A sidenote on Enoch that may or may not be connected. The more I study the Book of Moses, the more I'm convinced that there are very important connections between it and the Book of Revelation. I'm becoming convinced that the book in the hand of the one on the throne (in Rev 4-5) is the book Enoch is said to have written (according to D&C 107), and the one I think is quoted in Moses 6. The way it is quoted makes it a question of seven generations, each generation's representative patriarchal figure living for more or less a thousand years (see the corrections to the ages in the JST manuscripts, which differ substantially from the Moses material: Adam lived 999 years, not 930, for example). Could it be that the seven seals, and so the seven thousand years, are the time from Adam to Enoch. It is certainly interesting that Enoch, as the seventh generation, was the translated millennium. If one takes this idea up, I think it can be read into Moses 6-7 in a fascinating way: the whole plan of salvation suddenly changes in Moses 7, because Enoch pleads with God against the flood (it appears at times there as if God were about to finish things up, but Enoch mediates and turns the flood into a veil of sorts). The JST seems to me to offer something of a corroboration of this view in that it has (in Gen 17) people believing during Abraham's day that Abel was the sacrificed son of God (what might that tell us about some of Brigham's teachings?). Anyway, a couple of thoughts. --Joe Spencer 16:29, 6 February 2007 (CET)

Humbling oneself (v. 15)[edit]

Joe, I like how you dealt with this issue of humbling oneself: "[H]umility, it appears, is something that can only be an act of self, a kind of self-abrogation brought about by the self. This is as much as to say that humbling oneself is a paradoxical act: the self asserts itself in its own self-disregard."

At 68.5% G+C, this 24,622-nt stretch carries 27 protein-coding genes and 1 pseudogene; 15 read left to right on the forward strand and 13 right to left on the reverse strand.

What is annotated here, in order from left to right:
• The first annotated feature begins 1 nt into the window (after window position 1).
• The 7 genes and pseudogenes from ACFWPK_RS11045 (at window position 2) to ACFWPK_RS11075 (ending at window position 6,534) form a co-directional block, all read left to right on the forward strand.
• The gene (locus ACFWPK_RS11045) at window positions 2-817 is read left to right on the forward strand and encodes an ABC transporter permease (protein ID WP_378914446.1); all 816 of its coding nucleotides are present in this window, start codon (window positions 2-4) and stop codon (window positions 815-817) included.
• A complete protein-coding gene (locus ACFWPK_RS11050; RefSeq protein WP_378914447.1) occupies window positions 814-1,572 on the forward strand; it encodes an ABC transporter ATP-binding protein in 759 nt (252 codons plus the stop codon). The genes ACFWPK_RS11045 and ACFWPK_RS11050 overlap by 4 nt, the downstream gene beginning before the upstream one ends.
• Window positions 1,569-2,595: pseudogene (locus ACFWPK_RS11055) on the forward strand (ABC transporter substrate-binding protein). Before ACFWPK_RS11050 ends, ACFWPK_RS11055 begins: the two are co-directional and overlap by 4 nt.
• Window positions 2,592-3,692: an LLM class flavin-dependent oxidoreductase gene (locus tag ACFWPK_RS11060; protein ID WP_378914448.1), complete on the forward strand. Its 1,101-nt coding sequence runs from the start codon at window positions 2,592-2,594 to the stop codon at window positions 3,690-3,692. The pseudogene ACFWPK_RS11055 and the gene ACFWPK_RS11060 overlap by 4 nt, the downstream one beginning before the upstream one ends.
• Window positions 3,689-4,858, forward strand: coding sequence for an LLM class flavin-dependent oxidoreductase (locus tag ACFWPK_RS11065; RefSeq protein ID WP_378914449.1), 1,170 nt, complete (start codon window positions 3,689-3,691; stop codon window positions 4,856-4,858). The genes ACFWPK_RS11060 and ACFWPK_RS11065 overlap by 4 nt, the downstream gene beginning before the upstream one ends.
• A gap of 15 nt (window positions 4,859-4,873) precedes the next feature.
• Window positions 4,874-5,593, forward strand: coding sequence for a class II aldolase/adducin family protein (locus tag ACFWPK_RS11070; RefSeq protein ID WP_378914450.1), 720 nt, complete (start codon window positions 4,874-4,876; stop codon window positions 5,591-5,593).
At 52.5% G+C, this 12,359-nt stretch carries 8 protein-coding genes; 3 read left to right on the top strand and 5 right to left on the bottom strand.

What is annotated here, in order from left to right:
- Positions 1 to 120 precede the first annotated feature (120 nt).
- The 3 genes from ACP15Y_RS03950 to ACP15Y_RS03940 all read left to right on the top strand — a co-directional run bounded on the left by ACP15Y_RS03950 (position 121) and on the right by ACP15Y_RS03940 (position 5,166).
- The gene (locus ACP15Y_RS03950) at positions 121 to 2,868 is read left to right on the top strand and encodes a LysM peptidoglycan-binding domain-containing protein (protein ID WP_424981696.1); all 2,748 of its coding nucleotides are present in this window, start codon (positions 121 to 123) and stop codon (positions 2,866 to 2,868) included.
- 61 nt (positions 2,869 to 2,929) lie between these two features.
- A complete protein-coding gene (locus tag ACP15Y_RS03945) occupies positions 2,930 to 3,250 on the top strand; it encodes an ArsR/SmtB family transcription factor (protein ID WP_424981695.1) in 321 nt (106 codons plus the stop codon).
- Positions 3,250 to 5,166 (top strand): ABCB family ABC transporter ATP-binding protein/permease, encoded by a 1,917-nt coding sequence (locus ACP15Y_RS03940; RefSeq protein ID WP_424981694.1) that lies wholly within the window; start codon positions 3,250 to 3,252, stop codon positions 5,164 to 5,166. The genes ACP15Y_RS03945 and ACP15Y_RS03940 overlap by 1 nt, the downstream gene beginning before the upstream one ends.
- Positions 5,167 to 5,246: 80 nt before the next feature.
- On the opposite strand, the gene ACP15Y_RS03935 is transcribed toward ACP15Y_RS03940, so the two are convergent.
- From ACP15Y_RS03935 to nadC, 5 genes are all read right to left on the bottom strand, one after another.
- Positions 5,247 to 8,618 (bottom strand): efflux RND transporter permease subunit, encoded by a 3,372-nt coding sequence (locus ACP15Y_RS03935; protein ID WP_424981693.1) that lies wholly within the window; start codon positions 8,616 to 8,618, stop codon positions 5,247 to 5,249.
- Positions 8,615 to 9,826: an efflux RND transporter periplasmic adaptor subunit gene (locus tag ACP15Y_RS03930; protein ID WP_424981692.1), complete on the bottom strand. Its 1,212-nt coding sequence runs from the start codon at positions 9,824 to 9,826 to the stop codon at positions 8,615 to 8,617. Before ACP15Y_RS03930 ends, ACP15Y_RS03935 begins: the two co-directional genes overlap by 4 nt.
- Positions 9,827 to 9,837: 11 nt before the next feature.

For my convenience, here's your question: "the meaning of being 'compelled to be humble because of their exceeding poverty' becomes somewhat more difficult. That is, because the compelling agent cannot have absolute sway, it is not entirely clear where one should delineate the power of that agent. Where does one draw the line?"

Let me just think outloud on this for a minute--I think most of this is painfully obvious, but it will help clarify my own thinking if nothing else: It seems to me there are 4 possibilities in Alma's words: (1) compelled to be humble but not humbling oneself, (2) compelled to be humble and humbling oneself, (3) not compelled to be humble and not humbling oneself, and (4) not compelled to be humble but humbling oneself. The problem, it seems, is what to make of the word "truly." As a little exercise, let me run through some verses to see how I see different phrases fitting into these categories (or to see if these categories don't really fit the text, or perhaps better, vice versa; as a sidenote, I don't think Alma is necessarily using his terms in a super-consistent fashion--that is, I think in reality he is elaborating on his terms and establishing his meaning as he goes along, so I think this exercise is a bit doomed-to-failure from the get go, but I undertake it b/c I think it will help clarify my understanding of what is and isn't going on here...):